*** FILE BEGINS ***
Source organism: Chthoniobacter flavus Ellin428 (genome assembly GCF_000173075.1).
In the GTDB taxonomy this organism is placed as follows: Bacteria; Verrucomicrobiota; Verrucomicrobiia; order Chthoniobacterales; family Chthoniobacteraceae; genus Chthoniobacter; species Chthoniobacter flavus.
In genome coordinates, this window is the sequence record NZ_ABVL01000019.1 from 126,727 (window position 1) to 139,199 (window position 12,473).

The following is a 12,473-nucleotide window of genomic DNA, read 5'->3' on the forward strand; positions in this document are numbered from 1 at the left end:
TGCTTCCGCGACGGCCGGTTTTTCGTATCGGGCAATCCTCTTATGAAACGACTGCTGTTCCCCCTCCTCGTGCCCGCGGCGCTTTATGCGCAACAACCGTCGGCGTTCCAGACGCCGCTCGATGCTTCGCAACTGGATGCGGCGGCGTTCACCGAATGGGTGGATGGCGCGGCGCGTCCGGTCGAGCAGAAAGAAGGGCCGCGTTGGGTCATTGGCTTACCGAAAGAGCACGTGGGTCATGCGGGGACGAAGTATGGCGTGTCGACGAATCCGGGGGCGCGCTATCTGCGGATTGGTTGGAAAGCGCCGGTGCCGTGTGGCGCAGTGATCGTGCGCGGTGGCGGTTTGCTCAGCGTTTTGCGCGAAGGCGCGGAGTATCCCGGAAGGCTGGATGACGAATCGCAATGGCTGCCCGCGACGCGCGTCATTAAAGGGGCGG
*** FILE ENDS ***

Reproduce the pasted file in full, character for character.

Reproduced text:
Source organism: Chthoniobacter flavus Ellin428 (genome assembly GCF_000173075.1).
In the GTDB taxonomy this organism is placed as follows: Bacteria; Verrucomicrobiota; Verrucomicrobiia; order Chthoniobacterales; family Chthoniobacteraceae; genus Chthoniobacter; species Chthoniobacter flavus.
In genome coordinates, this window is the sequence record NZ_ABVL01000019.1 from 126,727 (window position 1) to 139,199 (window position 12,473).

The following is a 12,473-nucleotide window of genomic DNA, read 5'->3' on the forward strand; positions in this document are numbered from 1 at the left end:
TGCTTCCGCGACGGCCGGTTTTTCGTATCGGGCAATCCTCTTATGAAACGACTGCTGTTCCCCCTCCTCGTGCCCGCGGCGCTTTATGCGCAACAACCGTCGGCGTTCCAGACGCCGCTCGATGCTTCGCAACTGGATGCGGCGGCGTTCACCGAATGGGTGGATGGCGCGGCGCGTCCGGTCGAGCAGAAAGAAGGGCCGCGTTGGGTCATTGGCTTACCGAAAGAGCACGTGGGTCATGCGGGGACGAAGTATGGCGTGTCGACGAATCCGGGGGCGCGCTATCTGCGGATTGGTTGGAAAGCGCCGGTGCCGTGTGGCGCAGTGATCGTGCGCGGTGGCGGTTTGCTCAGCGTTTTGCGCGAAGGCGCGGAGTATCCCGGAAGGCTGGATGACGAATCGCAATGGCTGCCCGCGACGCGCGTCATTAAAGGGGCGG